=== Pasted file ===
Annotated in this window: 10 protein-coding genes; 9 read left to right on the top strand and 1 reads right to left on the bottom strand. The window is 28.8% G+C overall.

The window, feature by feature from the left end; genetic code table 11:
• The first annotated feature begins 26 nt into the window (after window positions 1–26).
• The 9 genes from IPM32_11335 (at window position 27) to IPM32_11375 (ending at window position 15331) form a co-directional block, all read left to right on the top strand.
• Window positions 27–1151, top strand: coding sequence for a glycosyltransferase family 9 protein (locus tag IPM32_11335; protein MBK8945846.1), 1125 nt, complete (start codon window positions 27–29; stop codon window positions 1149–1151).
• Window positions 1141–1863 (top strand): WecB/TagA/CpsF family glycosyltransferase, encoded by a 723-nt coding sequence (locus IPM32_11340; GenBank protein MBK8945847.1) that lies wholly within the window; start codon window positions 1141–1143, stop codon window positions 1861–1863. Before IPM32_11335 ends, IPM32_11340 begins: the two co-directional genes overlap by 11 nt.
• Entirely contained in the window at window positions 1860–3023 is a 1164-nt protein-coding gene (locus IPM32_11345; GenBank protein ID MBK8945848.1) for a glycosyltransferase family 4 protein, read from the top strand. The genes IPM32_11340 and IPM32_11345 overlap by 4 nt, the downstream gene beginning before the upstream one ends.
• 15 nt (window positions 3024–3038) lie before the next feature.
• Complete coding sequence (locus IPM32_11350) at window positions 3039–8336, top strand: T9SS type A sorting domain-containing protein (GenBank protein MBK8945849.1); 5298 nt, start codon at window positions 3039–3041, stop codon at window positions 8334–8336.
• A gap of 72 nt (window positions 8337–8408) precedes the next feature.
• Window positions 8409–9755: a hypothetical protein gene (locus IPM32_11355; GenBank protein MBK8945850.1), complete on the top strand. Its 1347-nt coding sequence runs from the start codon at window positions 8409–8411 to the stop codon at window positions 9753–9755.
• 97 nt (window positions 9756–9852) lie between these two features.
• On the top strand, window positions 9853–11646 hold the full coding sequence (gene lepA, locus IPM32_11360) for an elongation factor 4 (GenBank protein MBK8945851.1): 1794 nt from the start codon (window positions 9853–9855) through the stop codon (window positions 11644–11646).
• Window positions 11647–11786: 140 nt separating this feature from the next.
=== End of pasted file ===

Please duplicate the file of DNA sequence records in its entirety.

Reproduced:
Annotated in this window: 10 protein-coding genes; 9 read left to right on the top strand and 1 reads right to left on the bottom strand. The window is 28.8% G+C overall.

The window, feature by feature from the left end; genetic code table 11:
• The first annotated feature begins 26 nt into the window (after window positions 1–26).
• The 9 genes from IPM32_11335 (at window position 27) to IPM32_11375 (ending at window position 15331) form a co-directional block, all read left to right on the top strand.
• Window positions 27–1151, top strand: coding sequence for a glycosyltransferase family 9 protein (locus tag IPM32_11335; protein MBK8945846.1), 1125 nt, complete (start codon window positions 27–29; stop codon window positions 1149–1151).
• Window positions 1141–1863 (top strand): WecB/TagA/CpsF family glycosyltransferase, encoded by a 723-nt coding sequence (locus IPM32_11340; GenBank protein MBK8945847.1) that lies wholly within the window; start codon window positions 1141–1143, stop codon window positions 1861–1863. Before IPM32_11335 ends, IPM32_11340 begins: the two co-directional genes overlap by 11 nt.
• Entirely contained in the window at window positions 1860–3023 is a 1164-nt protein-coding gene (locus IPM32_11345; GenBank protein ID MBK8945848.1) for a glycosyltransferase family 4 protein, read from the top strand. The genes IPM32_11340 and IPM32_11345 overlap by 4 nt, the downstream gene beginning before the upstream one ends.
• 15 nt (window positions 3024–3038) lie before the next feature.
• Complete coding sequence (locus IPM32_11350) at window positions 3039–8336, top strand: T9SS type A sorting domain-containing protein (GenBank protein MBK8945849.1); 5298 nt, start codon at window positions 3039–3041, stop codon at window positions 8334–8336.
• A gap of 72 nt (window positions 8337–8408) precedes the next feature.
• Window positions 8409–9755: a hypothetical protein gene (locus IPM32_11355; GenBank protein MBK8945850.1), complete on the top strand. Its 1347-nt coding sequence runs from the start codon at window positions 8409–8411 to the stop codon at window positions 9753–9755.
• 97 nt (window positions 9756–9852) lie between these two features.
• On the top strand, window positions 9853–11646 hold the full coding sequence (gene lepA, locus IPM32_11360) for an elongation factor 4 (GenBank protein MBK8945851.1): 1794 nt from the start codon (window positions 9853–9855) through the stop codon (window positions 11644–11646).
• Window positions 11647–11786: 140 nt separating this feature from the next.